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Love it or loathe it, chances are you use Microsoft Word on a daily basis. Make your life simpler by using these shortcuts and other tricks.
When copying & pasting sections of text from the web, or elsewhere, you don’t want it to mess with your formatting – but it does. You can strip this text back to plain text by highlighting it and using the shortcut: CTRL + SPACE.
How often do you use the copy & paste shortcuts? You can make all your commonly used actions as easy as CTRL + C and CTRL+V by customising your shortcuts. File > Options > select Customise Ribbon in the left-hand menu, at the bottom of the grey pop-up is a ‘Customise Shortcuts’ button.
Important documents are able to be pinned to the recent documents list for easy access. Go to File > Open and then click the pin icon next to the documents you want to pin.
You can save text you commonly use, such as a company description or mission statement, for example and easily insert it into a document rather than having to re-type it or use copy and paste. This is done via the Quick Parts menu, found on the Insert ribbon. You can highlight commonly used text and save it to the Auto-text gallery for easy access in all documents. In the Quick Parts menu you will also find a list of document properties which you can also easily insert such as author, title, publish date etc.
We’ve all had a document formatting headache at one time or another, the easiest way to keep track of it is by turning on the formatting using the small backwards p symbol on your Home ribbon. If you’re a bandit for accidentally double-spacing you can select to have some formatting marks showing all the time, whilst others are hidden. This can be done by going to File > Options > Display, you can customise which formatting marks show all the time.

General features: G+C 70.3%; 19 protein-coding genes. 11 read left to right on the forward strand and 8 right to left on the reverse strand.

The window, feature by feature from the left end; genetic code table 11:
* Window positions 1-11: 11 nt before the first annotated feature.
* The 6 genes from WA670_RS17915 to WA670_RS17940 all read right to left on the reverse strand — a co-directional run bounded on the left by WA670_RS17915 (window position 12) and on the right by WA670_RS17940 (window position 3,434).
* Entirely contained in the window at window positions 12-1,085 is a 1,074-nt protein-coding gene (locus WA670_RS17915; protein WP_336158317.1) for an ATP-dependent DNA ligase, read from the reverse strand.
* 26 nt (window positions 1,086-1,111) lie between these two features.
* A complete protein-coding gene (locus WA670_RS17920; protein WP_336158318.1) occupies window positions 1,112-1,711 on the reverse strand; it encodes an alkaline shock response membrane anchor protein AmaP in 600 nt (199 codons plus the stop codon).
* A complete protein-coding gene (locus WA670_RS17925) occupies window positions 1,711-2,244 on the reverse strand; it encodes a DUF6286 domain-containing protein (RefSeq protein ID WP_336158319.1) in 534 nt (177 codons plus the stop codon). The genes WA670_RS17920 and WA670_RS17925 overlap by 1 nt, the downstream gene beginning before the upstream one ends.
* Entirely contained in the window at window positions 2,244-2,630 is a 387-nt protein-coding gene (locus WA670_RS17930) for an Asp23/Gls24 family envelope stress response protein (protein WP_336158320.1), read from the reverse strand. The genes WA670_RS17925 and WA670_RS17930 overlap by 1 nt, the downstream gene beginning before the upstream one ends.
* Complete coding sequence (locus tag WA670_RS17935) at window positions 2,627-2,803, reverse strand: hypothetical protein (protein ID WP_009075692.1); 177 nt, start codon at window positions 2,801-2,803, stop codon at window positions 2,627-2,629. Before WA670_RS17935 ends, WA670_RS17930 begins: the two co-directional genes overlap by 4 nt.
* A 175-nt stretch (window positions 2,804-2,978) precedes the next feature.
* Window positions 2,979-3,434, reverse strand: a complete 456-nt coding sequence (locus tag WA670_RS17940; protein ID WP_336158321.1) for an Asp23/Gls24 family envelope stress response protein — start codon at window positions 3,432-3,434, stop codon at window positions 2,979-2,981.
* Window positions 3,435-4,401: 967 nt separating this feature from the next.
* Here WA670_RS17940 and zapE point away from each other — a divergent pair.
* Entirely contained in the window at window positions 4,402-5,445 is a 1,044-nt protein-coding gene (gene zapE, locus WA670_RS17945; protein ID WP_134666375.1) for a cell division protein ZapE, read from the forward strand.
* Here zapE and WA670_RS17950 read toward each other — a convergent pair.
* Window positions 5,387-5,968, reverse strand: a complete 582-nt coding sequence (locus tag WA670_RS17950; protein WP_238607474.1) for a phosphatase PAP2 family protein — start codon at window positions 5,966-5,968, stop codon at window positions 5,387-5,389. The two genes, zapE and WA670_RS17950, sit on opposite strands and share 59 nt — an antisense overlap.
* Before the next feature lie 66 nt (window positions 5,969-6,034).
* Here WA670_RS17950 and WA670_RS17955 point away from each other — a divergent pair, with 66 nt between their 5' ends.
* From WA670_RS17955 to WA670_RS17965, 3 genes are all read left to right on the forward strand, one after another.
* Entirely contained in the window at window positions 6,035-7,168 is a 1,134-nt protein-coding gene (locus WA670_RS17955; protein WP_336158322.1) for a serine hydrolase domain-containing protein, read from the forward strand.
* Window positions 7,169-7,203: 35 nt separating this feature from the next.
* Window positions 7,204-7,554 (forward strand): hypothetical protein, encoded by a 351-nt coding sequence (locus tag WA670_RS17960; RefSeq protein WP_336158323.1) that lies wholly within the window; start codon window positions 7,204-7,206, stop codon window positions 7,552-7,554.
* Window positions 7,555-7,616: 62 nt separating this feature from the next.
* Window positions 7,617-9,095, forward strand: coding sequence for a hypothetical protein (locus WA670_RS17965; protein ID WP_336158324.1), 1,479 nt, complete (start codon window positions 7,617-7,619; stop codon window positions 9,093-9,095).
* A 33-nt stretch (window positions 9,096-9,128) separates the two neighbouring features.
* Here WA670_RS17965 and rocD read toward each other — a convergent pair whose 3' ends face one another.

The find feature is useful if you have lost your place in a long document, ditto for find and replace if you’ve renamed a project, for instance. Did you know you can also use the find and replace function for basic formatting? Open the find dialogue box and press the space bar, all single spaces will be highlighted in your document. You can choose to replace them with double spaces, or vice versa.
Having trouble highlighting just a single word? With your cursor on the word, double-click the mouse and it will highlight that word. Ditto goes for whole paragraphs, just use a triple mouse click and the whole paragraph will be highlighted.
Put your cursor on the word or highlight the text and press SHIFT + F3, this will change CAPS LOCK text to lowercase (or vice versa), or press it again to change only the first letter to uppercase eg CAPS LOCK, caps lock, Caps lock.
This is a little-known but very handy feature in Word especially when writing reports, proposals, blogs or letters. Word is able to assess the readability of your document and give it a Flesch Reading Ease score (it’s a score out of one hundred, the higher the score the easier the document is to read. For most documents you want to score between 60-70). This feature is enabled by navigating to File > Options > Proofing, then check the ‘view readability statistics’ box at the bottom of the pop-up. After you do a spell check you will receive a readability score too.
Insert the date in a document: SHIFT + ALT + D
Insert the time in a document SHIFT + ALT + T
Change spacing to a single line: CTRL + 1
Change spacing to a double line: CTRL + 2
Change spacing to 1.5 line spacing: CTRL + 5
Increase font size by one size: CTRL + SHIFT + > (or < to downsize).